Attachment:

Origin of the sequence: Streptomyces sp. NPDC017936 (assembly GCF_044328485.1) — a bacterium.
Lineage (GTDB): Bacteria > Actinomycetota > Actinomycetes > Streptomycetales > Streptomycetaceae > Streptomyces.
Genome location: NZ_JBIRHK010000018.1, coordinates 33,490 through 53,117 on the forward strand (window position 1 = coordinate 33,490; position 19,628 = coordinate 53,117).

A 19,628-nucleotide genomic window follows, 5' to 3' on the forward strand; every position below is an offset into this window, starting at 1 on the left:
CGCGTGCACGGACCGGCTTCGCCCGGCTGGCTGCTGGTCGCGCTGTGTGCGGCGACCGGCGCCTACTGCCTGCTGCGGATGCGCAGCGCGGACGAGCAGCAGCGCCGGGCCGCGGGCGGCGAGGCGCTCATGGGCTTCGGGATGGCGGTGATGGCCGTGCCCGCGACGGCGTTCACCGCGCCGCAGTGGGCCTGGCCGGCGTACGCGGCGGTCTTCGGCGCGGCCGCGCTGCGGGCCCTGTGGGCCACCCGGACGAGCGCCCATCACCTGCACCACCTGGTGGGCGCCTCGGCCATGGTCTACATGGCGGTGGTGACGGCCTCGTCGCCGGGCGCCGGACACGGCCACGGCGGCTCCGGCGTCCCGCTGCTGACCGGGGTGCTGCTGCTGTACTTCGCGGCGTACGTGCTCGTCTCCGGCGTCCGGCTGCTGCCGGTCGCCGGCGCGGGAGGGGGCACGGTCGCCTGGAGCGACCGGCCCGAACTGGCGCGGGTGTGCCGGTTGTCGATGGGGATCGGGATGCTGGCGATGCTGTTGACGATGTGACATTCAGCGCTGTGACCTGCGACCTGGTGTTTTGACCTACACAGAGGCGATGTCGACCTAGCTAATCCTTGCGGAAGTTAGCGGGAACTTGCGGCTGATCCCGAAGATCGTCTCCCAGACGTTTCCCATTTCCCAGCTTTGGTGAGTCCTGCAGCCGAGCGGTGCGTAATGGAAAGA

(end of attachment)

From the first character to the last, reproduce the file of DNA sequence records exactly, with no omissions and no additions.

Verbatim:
Origin of the sequence: Streptomyces sp. NPDC017936 (assembly GCF_044328485.1) — a bacterium.
Lineage (GTDB): Bacteria > Actinomycetota > Actinomycetes > Streptomycetales > Streptomycetaceae > Streptomyces.
Genome location: NZ_JBIRHK010000018.1, coordinates 33,490 through 53,117 on the forward strand (window position 1 = coordinate 33,490; position 19,628 = coordinate 53,117).

A 19,628-nucleotide genomic window follows, 5' to 3' on the forward strand; every position below is an offset into this window, starting at 1 on the left:
CGCGTGCACGGACCGGCTTCGCCCGGCTGGCTGCTGGTCGCGCTGTGTGCGGCGACCGGCGCCTACTGCCTGCTGCGGATGCGCAGCGCGGACGAGCAGCAGCGCCGGGCCGCGGGCGGCGAGGCGCTCATGGGCTTCGGGATGGCGGTGATGGCCGTGCCCGCGACGGCGTTCACCGCGCCGCAGTGGGCCTGGCCGGCGTACGCGGCGGTCTTCGGCGCGGCCGCGCTGCGGGCCCTGTGGGCCACCCGGACGAGCGCCCATCACCTGCACCACCTGGTGGGCGCCTCGGCCATGGTCTACATGGCGGTGGTGACGGCCTCGTCGCCGGGCGCCGGACACGGCCACGGCGGCTCCGGCGTCCCGCTGCTGACCGGGGTGCTGCTGCTGTACTTCGCGGCGTACGTGCTCGTCTCCGGCGTCCGGCTGCTGCCGGTCGCCGGCGCGGGAGGGGGCACGGTCGCCTGGAGCGACCGGCCCGAACTGGCGCGGGTGTGCCGGTTGTCGATGGGGATCGGGATGCTGGCGATGCTGTTGACGATGTGACATTCAGCGCTGTGACCTGCGACCTGGTGTTTTGACCTACACAGAGGCGATGTCGACCTAGCTAATCCTTGCGGAAGTTAGCGGGAACTTGCGGCTGATCCCGAAGATCGTCTCCCAGACGTTTCCCATTTCCCAGCTTTGGTGAGTCCTGCAGCCGAGCGGTGCGTAATGGAAAGA